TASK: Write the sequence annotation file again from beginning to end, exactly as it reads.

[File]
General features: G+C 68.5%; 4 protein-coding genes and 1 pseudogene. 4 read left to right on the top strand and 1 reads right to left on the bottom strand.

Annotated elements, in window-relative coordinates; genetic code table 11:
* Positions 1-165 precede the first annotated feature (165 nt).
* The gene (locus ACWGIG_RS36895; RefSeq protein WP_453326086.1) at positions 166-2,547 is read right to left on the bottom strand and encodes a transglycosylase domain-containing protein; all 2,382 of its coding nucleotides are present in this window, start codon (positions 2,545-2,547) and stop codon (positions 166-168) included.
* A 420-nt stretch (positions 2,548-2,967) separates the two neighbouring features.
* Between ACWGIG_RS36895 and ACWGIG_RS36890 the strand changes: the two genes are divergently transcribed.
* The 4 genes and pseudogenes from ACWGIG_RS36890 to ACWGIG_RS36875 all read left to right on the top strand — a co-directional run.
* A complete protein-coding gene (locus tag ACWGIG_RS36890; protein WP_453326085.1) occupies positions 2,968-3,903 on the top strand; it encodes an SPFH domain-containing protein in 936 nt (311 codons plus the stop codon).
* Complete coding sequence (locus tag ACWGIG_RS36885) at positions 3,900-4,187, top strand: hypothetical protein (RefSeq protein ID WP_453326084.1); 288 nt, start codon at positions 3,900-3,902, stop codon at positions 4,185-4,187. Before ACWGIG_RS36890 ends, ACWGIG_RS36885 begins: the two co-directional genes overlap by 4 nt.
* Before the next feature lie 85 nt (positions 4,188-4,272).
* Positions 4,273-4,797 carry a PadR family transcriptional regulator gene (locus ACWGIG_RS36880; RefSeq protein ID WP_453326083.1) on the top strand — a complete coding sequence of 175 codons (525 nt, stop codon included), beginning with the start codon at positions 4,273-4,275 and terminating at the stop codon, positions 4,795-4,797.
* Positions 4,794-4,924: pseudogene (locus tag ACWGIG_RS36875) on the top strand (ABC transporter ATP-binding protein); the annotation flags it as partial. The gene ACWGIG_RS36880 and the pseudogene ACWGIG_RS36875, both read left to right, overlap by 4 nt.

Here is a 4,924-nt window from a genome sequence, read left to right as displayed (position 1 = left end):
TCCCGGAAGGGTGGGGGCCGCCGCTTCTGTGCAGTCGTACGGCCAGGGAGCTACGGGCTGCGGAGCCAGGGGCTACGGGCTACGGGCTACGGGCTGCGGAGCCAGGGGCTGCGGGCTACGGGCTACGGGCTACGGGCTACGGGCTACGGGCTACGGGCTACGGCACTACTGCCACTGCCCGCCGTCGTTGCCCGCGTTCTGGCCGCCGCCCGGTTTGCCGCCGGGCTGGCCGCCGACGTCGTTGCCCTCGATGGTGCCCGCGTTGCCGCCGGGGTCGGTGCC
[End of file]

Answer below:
General features: G+C 68.5%; 4 protein-coding genes and 1 pseudogene. 4 read left to right on the top strand and 1 reads right to left on the bottom strand.

Annotated elements, in window-relative coordinates; genetic code table 11:
* Positions 1-165 precede the first annotated feature (165 nt).
* The gene (locus ACWGIG_RS36895; RefSeq protein WP_453326086.1) at positions 166-2,547 is read right to left on the bottom strand and encodes a transglycosylase domain-containing protein; all 2,382 of its coding nucleotides are present in this window, start codon (positions 2,545-2,547) and stop codon (positions 166-168) included.
* A 420-nt stretch (positions 2,548-2,967) separates the two neighbouring features.
* Between ACWGIG_RS36895 and ACWGIG_RS36890 the strand changes: the two genes are divergently transcribed.
* The 4 genes and pseudogenes from ACWGIG_RS36890 to ACWGIG_RS36875 all read left to right on the top strand — a co-directional run.
* A complete protein-coding gene (locus tag ACWGIG_RS36890; protein WP_453326085.1) occupies positions 2,968-3,903 on the top strand; it encodes an SPFH domain-containing protein in 936 nt (311 codons plus the stop codon).
* Complete coding sequence (locus tag ACWGIG_RS36885) at positions 3,900-4,187, top strand: hypothetical protein (RefSeq protein ID WP_453326084.1); 288 nt, start codon at positions 3,900-3,902, stop codon at positions 4,185-4,187. Before ACWGIG_RS36890 ends, ACWGIG_RS36885 begins: the two co-directional genes overlap by 4 nt.
* Before the next feature lie 85 nt (positions 4,188-4,272).
* Positions 4,273-4,797 carry a PadR family transcriptional regulator gene (locus ACWGIG_RS36880; RefSeq protein ID WP_453326083.1) on the top strand — a complete coding sequence of 175 codons (525 nt, stop codon included), beginning with the start codon at positions 4,273-4,275 and terminating at the stop codon, positions 4,795-4,797.
* Positions 4,794-4,924: pseudogene (locus tag ACWGIG_RS36875) on the top strand (ABC transporter ATP-binding protein); the annotation flags it as partial. The gene ACWGIG_RS36880 and the pseudogene ACWGIG_RS36875, both read left to right, overlap by 4 nt.

Here is a 4,924-nt window from a genome sequence, read left to right as displayed (position 1 = left end):
TCCCGGAAGGGTGGGGGCCGCCGCTTCTGTGCAGTCGTACGGCCAGGGAGCTACGGGCTGCGGAGCCAGGGGCTACGGGCTACGGGCTACGGGCTGCGGAGCCAGGGGCTGCGGGCTACGGGCTACGGGCTACGGGCTACGGGCTACGGGCTACGGGCTACGGCACTACTGCCACTGCCCGCCGTCGTTGCCCGCGTTCTGGCCGCCGCCCGGTTTGCCGCCGGGCTGGCCGCCGACGTCGTTGCCCTCGATGGTGCCCGCGTTGCCGCCGGGGTCGGTGCC